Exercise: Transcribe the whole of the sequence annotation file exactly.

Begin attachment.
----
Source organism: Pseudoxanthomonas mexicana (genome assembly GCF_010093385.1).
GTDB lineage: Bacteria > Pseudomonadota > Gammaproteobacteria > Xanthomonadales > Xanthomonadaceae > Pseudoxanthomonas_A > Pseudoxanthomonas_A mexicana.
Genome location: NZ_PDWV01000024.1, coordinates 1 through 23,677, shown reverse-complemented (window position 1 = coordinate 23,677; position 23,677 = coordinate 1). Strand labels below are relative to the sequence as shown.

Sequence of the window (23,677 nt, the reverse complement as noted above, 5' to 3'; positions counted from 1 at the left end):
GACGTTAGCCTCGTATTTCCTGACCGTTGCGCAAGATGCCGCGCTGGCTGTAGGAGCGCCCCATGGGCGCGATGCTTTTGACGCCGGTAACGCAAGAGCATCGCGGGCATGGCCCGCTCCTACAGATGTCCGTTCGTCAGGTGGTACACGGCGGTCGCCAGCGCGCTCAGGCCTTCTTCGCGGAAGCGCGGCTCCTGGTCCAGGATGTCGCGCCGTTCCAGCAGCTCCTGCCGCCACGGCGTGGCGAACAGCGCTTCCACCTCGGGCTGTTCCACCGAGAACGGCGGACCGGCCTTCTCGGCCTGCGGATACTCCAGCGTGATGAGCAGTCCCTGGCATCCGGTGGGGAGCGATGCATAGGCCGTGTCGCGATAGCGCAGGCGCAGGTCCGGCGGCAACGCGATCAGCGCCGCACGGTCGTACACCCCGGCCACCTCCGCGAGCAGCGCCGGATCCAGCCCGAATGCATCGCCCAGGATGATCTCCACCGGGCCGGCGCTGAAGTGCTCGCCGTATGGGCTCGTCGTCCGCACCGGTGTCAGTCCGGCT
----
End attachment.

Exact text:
Source organism: Pseudoxanthomonas mexicana (genome assembly GCF_010093385.1).
GTDB lineage: Bacteria > Pseudomonadota > Gammaproteobacteria > Xanthomonadales > Xanthomonadaceae > Pseudoxanthomonas_A > Pseudoxanthomonas_A mexicana.
Genome location: NZ_PDWV01000024.1, coordinates 1 through 23,677, shown reverse-complemented (window position 1 = coordinate 23,677; position 23,677 = coordinate 1). Strand labels below are relative to the sequence as shown.

Sequence of the window (23,677 nt, the reverse complement as noted above, 5' to 3'; positions counted from 1 at the left end):
GACGTTAGCCTCGTATTTCCTGACCGTTGCGCAAGATGCCGCGCTGGCTGTAGGAGCGCCCCATGGGCGCGATGCTTTTGACGCCGGTAACGCAAGAGCATCGCGGGCATGGCCCGCTCCTACAGATGTCCGTTCGTCAGGTGGTACACGGCGGTCGCCAGCGCGCTCAGGCCTTCTTCGCGGAAGCGCGGCTCCTGGTCCAGGATGTCGCGCCGTTCCAGCAGCTCCTGCCGCCACGGCGTGGCGAACAGCGCTTCCACCTCGGGCTGTTCCACCGAGAACGGCGGACCGGCCTTCTCGGCCTGCGGATACTCCAGCGTGATGAGCAGTCCCTGGCATCCGGTGGGGAGCGATGCATAGGCCGTGTCGCGATAGCGCAGGCGCAGGTCCGGCGGCAACGCGATCAGCGCCGCACGGTCGTACACCCCGGCCACCTCCGCGAGCAGCGCCGGATCCAGCCCGAATGCATCGCCCAGGATGATCTCCACCGGGCCGGCGCTGAAGTGCTCGCCGTATGGGCTCGTCGTCCGCACCGGTGTCAGTCCGGCT